The overall concern here is that the processed, commercial feeds may be contributing to the dysbiosis and thus the inflammatory conditions in the horse. Most of the time, the owner is seeking a cheap, easy to feed, and ‘supplemented’ feed source to boost their horse’s health. However, these feed sources are not much different than you and I eating processed foods every day, they will create damage no matter how fortified they may be. The fact is that these are not real foods. The dyes, chemicals, preservatives, and unnatural food sources that are often used are not natural to the horse’s digestive tract. In many cases, these chemicals are rejected during the process of digestion, and with this rejection there is an inflammatory response created within the gut. Create inflammation, then you change the local environment and can influence the microbiome.
The other issue of concern is the level of natural protein and fiber that is present in the diet, which can be acquired via the grain source or the roughage. Is there sufficient protein and fiber, and second, is that of a desirable source? Fiber and protein are both needed to support gastrointestinal health. Fiber, more importantly, is needed to help build and foster the bacterial growth in the gut. Soluble fiber is broken down and used as a food source by the bacteria, while insoluble fiber helps to bind water and support healthy bowel motility, which also impacts the microbiome in the horse. Many horses on commercial feeds or given low quality roughage sources are not receiving adequate levels of these nutrients.
In our patients, the first step is to get on a natural diet, away from commercial feeds. In those horses, we use whole grains such as oats or sunflower seeds, but in limited volumes. When fed in high volumes, the carbohydrates from the grains can drift over into the hindgut and alter the microbiome. This is also a source of problems for many owners, over feeding of grains. We utilize grains in our program but in limited amounts, often combined with alfalfa or timothy pellets and dried carrots and peas to round things out. They are not being used as a meal but more often as a healthy snack of sorts, and a medium for supplement administration if needed.
The second step is increasing the forage quality, which usually means an alfalfa hay or alfalfa-mix type, fed at 1.5-2% of BW per day, dependent on the body condition of the horse. This higher quality hay source will provide a higher nutrient level to the patient and often, a higher level of soluble and insoluble fiber to support the microbiome. This is fed in addition to quality turnout.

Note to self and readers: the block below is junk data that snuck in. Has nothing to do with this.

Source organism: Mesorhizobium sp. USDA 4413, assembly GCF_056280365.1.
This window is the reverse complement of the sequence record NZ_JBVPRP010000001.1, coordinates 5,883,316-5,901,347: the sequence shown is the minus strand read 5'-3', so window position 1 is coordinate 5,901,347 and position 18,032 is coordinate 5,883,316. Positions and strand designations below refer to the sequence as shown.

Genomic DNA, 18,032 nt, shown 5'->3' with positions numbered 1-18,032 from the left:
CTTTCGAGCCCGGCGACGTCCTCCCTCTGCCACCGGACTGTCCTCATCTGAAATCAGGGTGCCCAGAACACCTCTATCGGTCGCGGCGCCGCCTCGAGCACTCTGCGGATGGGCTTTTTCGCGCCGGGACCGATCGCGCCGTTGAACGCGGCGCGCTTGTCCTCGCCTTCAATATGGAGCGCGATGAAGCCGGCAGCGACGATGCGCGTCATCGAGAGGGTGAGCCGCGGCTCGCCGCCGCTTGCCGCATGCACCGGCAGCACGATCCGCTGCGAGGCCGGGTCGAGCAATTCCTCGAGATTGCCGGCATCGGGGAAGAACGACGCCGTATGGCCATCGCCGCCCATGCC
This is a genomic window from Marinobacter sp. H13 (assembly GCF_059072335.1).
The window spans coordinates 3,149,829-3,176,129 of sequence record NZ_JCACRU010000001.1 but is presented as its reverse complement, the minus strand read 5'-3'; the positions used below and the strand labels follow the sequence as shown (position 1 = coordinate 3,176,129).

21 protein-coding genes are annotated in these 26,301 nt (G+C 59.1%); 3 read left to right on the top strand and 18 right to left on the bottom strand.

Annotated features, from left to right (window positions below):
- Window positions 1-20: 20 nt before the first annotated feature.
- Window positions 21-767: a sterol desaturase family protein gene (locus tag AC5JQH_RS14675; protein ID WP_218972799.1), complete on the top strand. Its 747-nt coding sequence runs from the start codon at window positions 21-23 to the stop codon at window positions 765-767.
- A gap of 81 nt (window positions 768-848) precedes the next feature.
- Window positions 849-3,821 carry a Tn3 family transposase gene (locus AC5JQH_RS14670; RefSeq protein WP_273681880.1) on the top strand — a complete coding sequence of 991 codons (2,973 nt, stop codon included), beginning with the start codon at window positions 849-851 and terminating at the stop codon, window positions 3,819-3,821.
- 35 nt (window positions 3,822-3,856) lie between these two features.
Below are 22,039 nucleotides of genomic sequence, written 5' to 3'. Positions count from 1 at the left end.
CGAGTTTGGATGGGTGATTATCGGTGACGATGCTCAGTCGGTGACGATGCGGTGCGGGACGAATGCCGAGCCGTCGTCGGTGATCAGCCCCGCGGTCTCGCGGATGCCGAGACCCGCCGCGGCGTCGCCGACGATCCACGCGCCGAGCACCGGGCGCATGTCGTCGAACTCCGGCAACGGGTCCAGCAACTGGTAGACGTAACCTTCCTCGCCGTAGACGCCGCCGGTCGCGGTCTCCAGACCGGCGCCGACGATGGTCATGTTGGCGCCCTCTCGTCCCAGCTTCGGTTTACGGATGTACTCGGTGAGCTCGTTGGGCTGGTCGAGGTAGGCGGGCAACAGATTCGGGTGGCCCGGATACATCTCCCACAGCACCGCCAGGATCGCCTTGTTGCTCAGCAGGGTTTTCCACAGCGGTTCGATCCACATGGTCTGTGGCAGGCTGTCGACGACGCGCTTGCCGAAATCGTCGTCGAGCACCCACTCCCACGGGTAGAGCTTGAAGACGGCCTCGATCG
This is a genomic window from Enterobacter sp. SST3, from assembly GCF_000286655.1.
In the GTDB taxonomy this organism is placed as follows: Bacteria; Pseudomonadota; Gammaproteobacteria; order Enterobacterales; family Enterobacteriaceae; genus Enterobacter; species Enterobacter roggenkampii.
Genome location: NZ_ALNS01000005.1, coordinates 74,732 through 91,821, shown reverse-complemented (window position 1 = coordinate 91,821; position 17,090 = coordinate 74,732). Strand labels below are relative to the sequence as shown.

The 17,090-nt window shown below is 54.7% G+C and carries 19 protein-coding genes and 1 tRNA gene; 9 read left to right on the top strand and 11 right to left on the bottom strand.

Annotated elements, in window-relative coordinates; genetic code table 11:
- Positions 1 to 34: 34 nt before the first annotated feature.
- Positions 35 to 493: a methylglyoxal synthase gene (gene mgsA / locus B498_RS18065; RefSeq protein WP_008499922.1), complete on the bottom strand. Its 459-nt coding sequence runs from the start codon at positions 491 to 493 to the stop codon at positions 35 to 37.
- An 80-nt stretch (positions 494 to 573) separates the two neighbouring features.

Stress and the Impact on the Digestive Microbiome in the Horse
Stress is something that most horse owners do not equate with being a horse, but the fact is that stress is often a huge factor in their lives. Any time a horse is experiencing a health or lameness condition, they are experiencing stress on an emotional and physical level. Then, there is the horse that is under constant training, stall bound, or not exposed to pasture mates. All stressful situations indeed and this stress response impacts the digestive microbiome in the horse.
Think about the last time you experienced stress. Now reflect on the impact on your digestion. In most cases, this stress you felt is equated in an upset stomach, nausea, diarrhea, or constipation. This is not much different in the horse. The stress response leads to altered cellular signaling and hormone release. Normal gastrointestinal motility, or movement, is altered. In some cases, things are sped up which can lead to loose stools. In other cases, things are slowed down, which results in constipation. In either case, the stress response impacts motility and localized health to the digestive tract. This then impairs the microbiome and bacterial imbalance.
I assume that stress is present in most of the cases I am consulting on, but how that stress is addressed is patient dependent. In many, simply altering the environment and letting that horse have more turnout time is sufficient. In others, there is a needed break from training and competition to ease the stress. For some horses, these approaches do work and assist us in our goals, but in others there is still an ongoing stress response which may be directly linked to the health condition. Here, I will often use adaptogen herbs to benefit the stress response, help to rebalance it, and reduce the impact on the horse.
There are many adaptogens that can be used in the horse, but the main ones I tend to focus on include Ashwaghanda, Bacopa, Schisandra, Hawthorne, Cordyceps, and many others. Each herb can help us to reduce the internal stress response and rebalance the HPA axis in the horse. If you can alter that stress response, then you are one step closer to achieving balance in the horse.
Chronic Inflammation and Impact on the Digestive Microbiome in the Horse